In emerging markets, Turkey takes centre stage later today, when the central bank holds its first meeting after the sacking of Governor Murat Cetinkaya, ostensibly for not cutting rates fast enough.
The lira was flat early on. A Reuters poll forecast a 250-basis-point cut of the bank’s 24% policy rate, but markets have priced in at least 300 basis points.
The bigger question is how much further they will be cut going forward.
Equity markets were deep in the earnings season, meantime, with the S&P 500 ending at a record high on the expected Fed easing and positive noises from the chip sector.
Facebook shares rose after the bell on better-than-forecast earnings, even though it was fined $5 billion by U.S. authorities over privacy missteps. It pared back gains of up to 5% in after-market trading, however.
In European corporate news, there are mixed signals from companies in sectors ranging from spirits to pharma, perfumes to chemicals, cars to yogurts, you name it.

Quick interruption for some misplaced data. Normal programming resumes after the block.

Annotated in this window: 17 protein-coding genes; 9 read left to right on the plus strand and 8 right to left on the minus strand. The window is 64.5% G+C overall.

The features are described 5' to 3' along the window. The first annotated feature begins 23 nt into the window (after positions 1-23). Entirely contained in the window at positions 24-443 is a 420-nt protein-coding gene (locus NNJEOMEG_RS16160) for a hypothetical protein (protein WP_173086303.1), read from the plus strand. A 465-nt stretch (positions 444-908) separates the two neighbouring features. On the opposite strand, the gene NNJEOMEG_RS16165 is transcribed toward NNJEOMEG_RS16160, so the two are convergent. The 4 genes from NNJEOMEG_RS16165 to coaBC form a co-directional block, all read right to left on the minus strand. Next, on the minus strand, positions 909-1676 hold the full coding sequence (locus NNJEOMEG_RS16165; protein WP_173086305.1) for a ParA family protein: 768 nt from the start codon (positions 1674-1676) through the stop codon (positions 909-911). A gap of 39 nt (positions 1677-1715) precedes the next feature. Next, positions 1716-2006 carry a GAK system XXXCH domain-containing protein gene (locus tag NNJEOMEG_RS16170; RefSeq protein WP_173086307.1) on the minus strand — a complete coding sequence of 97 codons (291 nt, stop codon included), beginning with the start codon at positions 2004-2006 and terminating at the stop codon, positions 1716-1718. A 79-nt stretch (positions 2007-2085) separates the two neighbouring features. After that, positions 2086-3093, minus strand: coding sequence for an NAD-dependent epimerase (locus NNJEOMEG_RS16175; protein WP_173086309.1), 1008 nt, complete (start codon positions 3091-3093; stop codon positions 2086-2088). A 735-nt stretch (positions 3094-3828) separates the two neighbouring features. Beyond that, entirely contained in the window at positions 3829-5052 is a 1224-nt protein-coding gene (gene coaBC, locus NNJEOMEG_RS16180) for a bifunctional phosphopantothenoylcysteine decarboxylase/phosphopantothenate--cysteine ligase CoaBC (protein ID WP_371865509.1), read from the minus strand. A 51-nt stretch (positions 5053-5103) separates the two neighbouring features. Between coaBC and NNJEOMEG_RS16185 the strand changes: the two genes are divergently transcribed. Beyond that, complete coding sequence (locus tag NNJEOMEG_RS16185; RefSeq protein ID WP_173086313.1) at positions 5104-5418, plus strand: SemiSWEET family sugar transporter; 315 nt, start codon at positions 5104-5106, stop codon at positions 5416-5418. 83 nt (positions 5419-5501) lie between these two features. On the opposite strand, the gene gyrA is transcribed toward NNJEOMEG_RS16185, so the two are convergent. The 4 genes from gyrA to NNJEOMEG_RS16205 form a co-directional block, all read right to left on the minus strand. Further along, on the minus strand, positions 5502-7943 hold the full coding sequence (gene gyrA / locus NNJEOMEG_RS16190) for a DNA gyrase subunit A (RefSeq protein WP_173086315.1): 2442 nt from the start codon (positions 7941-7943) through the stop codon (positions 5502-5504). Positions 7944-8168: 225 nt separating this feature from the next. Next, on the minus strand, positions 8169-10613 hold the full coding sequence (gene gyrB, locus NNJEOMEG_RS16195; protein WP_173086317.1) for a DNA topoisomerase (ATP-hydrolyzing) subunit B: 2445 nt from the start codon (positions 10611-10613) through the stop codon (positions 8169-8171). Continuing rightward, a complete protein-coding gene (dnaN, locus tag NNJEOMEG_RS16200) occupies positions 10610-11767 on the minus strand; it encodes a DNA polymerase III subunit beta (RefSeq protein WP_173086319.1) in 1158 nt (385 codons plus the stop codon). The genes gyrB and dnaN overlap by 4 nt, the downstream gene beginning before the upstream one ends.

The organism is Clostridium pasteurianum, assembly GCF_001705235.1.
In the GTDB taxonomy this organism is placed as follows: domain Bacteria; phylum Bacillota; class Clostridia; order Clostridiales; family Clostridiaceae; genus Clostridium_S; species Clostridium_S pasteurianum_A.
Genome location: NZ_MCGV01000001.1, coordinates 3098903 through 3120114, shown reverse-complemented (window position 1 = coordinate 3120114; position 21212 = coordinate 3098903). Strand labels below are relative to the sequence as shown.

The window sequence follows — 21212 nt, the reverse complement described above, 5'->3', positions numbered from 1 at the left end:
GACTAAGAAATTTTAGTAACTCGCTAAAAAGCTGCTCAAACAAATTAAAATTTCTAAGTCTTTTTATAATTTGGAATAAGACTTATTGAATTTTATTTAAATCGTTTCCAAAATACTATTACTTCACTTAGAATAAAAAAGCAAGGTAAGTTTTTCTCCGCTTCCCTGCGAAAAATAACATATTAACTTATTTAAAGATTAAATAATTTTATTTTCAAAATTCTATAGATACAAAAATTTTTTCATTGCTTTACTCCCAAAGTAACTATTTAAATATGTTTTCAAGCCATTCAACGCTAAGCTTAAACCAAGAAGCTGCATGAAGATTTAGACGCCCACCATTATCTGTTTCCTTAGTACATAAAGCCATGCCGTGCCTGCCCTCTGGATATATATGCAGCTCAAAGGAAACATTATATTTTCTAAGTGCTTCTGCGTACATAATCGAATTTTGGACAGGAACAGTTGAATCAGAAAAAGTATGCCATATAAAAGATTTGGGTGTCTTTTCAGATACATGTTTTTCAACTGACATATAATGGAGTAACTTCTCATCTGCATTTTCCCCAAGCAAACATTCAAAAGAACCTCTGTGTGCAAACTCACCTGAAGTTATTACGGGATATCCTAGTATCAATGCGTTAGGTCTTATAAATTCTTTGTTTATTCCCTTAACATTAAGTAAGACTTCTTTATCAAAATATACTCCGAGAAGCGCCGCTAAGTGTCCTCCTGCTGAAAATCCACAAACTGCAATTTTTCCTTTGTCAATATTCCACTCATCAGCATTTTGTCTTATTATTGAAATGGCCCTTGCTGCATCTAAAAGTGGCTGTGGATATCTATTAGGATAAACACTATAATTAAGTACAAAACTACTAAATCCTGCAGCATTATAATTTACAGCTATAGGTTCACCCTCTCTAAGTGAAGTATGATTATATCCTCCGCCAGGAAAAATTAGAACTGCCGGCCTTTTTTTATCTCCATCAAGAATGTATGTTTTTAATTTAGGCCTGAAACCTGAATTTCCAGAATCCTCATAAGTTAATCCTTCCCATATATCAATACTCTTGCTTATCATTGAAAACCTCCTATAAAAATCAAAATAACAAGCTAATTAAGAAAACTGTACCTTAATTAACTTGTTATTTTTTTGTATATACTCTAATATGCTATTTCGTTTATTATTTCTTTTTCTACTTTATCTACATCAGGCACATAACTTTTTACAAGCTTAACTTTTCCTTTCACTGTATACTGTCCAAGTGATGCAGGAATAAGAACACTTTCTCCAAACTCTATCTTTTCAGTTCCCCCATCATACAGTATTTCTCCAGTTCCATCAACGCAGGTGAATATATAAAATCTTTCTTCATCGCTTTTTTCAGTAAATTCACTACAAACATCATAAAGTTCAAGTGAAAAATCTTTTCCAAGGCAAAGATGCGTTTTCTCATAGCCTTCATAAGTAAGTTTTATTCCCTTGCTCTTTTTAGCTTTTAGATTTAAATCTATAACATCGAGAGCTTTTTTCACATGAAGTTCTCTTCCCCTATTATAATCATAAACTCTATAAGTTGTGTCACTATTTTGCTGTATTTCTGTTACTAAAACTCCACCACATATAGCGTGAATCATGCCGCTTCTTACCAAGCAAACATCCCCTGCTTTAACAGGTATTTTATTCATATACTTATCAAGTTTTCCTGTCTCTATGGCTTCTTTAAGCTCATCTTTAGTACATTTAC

Shares in Nokia are expected to gain as much as 7% after reporting a surprise rise in second-quarter profit; it may have benefitted from U.S. restrictions on Chinese rival Huawei.
Rivals Aixtron and Siltronic are seen rising after leaving their guidance unchanged.
In cars, Volkswagen shares are expected to rise 1% to 3% after reporting a 30% jump in second-quarter operating profit, led by higher-margin sports utility vehicle sales.
Valeo is seen rising 3% to 4% after it confirmed its financial-year goals.
In Paris, where stock futures are rallying 0.9% to their highest since 2017, blue-chips Danone and Total are expected to rise after reporting results.
AB InBev took a hit earlier this month after cancelling its Asia IPO. Diageo, the world’s largest spirits company, reported higher profits, helped by growth across all its markets.
A look at the day ahead from European Economics and Politics Editor Mark John and EMEA markets editor Mike Dolan. The views expressed are their own.
Editing by Larry King